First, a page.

Norfolk County

Here are 5 hacks for back-to-school shopping

DEDHAM, Mass. — Inflation is adding another layer of anxiety to an already stressful back-to-school shopping season. According to business research company Deloitte, parents are going to spend an average of $661 per child on back-to-school items — that’s a $41 increase from last year.

“Considering the average American household is already spending nearly $500 more per month on basic necessities, finding extra cash to pay for school supplies, clothing and tech may seem impossible,” consumer blogger Andrea Woroch said.

Woroch offered five shopping hacks for parents this back-to-school season.


Before you run to the department store, take a look around your house. Chances are you have left over school supplies from last year that will be good enough for your child to use this coming school year.

“If you have half-used notebooks, rip out the pages they used. Re-use folders and wipe off the backpack,” Woroch said. “If they complain they want a new backpack, this is a good budgeting lesson. Teach them that the money saved on that backpack can go towards a new pair of sneakers or denim they want.”


Stretch your budget by shopping second-hand. Check yard sale sites like Facebook Marketplace, Offer Up or Mercari.

If you’re looking at fashion, accessories and shoes, consider resale sites like Swap, Poshmark, Tradesy and ThredUp.

“Think how you can save by shopping second-hand, even swapping,” Woroch said. “For backpacks and clothing, you can save big at a local consignment shop. Check online sites that sell gently-used kids clothing and school supplies.”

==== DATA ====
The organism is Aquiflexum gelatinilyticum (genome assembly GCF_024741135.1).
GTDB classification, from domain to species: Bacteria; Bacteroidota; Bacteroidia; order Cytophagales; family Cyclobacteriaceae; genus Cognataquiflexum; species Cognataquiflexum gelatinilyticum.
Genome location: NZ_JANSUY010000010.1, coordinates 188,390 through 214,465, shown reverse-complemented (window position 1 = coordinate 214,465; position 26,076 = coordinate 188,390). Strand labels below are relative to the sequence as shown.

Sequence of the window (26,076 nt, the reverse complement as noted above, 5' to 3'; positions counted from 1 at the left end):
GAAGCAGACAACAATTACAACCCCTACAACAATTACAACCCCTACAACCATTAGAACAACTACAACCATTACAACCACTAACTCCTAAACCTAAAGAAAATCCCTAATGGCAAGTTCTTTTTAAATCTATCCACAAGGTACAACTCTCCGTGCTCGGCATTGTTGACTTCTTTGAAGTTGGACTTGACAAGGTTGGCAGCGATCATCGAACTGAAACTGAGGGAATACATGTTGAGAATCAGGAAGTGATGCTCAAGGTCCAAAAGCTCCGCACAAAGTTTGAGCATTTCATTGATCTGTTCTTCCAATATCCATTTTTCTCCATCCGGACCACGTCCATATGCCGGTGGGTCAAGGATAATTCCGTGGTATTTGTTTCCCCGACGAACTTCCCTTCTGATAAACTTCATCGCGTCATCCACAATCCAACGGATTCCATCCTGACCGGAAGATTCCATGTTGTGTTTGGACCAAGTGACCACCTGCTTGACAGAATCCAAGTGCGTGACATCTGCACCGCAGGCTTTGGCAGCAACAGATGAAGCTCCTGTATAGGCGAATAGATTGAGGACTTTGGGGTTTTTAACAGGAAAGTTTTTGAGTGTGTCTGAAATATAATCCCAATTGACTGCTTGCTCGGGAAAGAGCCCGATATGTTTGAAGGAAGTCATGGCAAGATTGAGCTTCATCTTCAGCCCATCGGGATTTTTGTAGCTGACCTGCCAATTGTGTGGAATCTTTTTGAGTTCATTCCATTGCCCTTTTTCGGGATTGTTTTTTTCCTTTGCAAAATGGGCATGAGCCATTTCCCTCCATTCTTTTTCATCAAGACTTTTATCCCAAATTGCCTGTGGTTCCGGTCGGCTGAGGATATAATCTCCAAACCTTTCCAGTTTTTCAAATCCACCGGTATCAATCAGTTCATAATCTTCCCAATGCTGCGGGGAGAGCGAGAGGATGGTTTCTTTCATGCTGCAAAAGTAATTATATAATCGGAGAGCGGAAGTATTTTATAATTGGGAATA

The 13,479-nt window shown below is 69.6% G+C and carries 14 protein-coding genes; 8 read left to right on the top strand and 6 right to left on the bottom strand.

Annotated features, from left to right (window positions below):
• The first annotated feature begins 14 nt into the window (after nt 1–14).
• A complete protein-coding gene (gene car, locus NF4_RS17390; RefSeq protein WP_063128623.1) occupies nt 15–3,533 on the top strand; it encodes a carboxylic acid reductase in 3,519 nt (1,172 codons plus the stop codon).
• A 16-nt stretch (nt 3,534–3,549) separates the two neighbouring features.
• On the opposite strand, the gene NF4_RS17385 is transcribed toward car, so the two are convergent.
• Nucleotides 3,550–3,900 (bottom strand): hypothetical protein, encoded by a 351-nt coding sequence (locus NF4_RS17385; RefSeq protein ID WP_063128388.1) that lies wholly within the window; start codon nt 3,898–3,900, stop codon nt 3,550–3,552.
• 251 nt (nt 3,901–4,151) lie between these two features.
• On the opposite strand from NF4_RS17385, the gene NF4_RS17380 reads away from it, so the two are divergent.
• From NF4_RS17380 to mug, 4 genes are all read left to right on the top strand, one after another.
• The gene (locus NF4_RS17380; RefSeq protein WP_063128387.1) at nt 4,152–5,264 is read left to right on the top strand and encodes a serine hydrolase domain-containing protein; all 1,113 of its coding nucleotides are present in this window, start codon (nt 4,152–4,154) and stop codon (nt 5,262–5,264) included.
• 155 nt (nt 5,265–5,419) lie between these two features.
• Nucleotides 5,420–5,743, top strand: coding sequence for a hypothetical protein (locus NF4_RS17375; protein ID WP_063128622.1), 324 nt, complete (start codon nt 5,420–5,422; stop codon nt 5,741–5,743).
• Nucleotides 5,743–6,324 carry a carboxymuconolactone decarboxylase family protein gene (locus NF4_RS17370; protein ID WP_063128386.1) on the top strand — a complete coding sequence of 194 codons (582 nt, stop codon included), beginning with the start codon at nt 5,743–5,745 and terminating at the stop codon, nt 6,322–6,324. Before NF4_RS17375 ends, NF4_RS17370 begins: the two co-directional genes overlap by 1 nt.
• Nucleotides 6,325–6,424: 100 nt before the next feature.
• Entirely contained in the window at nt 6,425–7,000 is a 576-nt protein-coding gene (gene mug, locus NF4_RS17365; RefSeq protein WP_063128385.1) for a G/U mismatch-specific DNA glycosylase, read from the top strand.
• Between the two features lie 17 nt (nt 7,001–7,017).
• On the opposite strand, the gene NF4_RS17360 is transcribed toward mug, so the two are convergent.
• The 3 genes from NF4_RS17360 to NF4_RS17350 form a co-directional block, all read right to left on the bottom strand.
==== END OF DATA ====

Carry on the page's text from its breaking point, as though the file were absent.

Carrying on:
Electronics tend to be the most expensive purchase for back-to-school shopping. Woroch said parents should look at buying older generations of certain gadgets, like tablets or laptops. Retailers like Amazon, eBay and Best Buy offer “like new” refurbished products.

“These are electronics that a retailer has inspected and fixed and promised to work and look like new,” Woroch said.


Retailers change prices all the time, so knowing who has the best price can be confusing and time-consuming. Woroch recommends using money-saving apps and browser tools that can help you snag the best bargains.

“Don’t stop at the sale price,” Woroch said. “You want to leverage some digital apps and browser tools that can help you save more on your back-to-school purchases.”

Woroch said shoppers should download PriceBlink to your browser for an instant price comparison and Sidekick from to get coupons applied to your online cart automatically.

For in-store shopping, compare store circulars using the Flipp app and Edison Mail Deals, an email app that can aggregate all the coupons in your inbox and help match them when you’re shopping.


Woroch said you can save 30 to 50 percent on school supply basics like notebooks, pencils and folders by simply opting for the store brand over the name brand. For example, she said a Five Star 1 subject notebook retails for $3.39, but she found a similar Target Up&Up brand notebook on sale for just 95 cents.

“You can save a lot by going with that generic option. Plus, retailers have more power to offer bigger deals and more sales on their store brands,” Woroch said.

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